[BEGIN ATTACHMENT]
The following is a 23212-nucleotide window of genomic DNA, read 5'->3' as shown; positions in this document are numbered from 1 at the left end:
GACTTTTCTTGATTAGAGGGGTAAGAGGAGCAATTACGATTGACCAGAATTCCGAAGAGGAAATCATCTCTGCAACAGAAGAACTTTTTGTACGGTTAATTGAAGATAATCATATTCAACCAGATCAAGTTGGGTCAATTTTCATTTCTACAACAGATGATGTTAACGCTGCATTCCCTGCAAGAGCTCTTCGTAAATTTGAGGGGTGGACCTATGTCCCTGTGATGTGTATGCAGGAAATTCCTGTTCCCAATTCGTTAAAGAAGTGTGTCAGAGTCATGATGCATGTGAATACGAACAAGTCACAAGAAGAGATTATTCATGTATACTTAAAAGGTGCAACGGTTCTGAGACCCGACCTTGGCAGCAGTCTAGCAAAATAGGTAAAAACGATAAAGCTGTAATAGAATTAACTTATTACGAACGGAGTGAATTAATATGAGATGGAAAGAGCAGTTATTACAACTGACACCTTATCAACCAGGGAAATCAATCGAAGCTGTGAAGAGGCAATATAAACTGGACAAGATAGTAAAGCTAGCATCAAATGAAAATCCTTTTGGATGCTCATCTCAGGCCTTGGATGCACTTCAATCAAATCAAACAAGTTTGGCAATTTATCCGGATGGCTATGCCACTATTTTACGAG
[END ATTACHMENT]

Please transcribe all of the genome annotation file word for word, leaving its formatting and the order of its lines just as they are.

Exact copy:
The following is a 23212-nucleotide window of genomic DNA, read 5'->3' as shown; positions in this document are numbered from 1 at the left end:
GACTTTTCTTGATTAGAGGGGTAAGAGGAGCAATTACGATTGACCAGAATTCCGAAGAGGAAATCATCTCTGCAACAGAAGAACTTTTTGTACGGTTAATTGAAGATAATCATATTCAACCAGATCAAGTTGGGTCAATTTTCATTTCTACAACAGATGATGTTAACGCTGCATTCCCTGCAAGAGCTCTTCGTAAATTTGAGGGGTGGACCTATGTCCCTGTGATGTGTATGCAGGAAATTCCTGTTCCCAATTCGTTAAAGAAGTGTGTCAGAGTCATGATGCATGTGAATACGAACAAGTCACAAGAAGAGATTATTCATGTATACTTAAAAGGTGCAACGGTTCTGAGACCCGACCTTGGCAGCAGTCTAGCAAAATAGGTAAAAACGATAAAGCTGTAATAGAATTAACTTATTACGAACGGAGTGAATTAATATGAGATGGAAAGAGCAGTTATTACAACTGACACCTTATCAACCAGGGAAATCAATCGAAGCTGTGAAGAGGCAATATAAACTGGACAAGATAGTAAAGCTAGCATCAAATGAAAATCCTTTTGGATGCTCATCTCAGGCCTTGGATGCACTTCAATCAAATCAAACAAGTTTGGCAATTTATCCGGATGGCTATGCCACTATTTTACGAG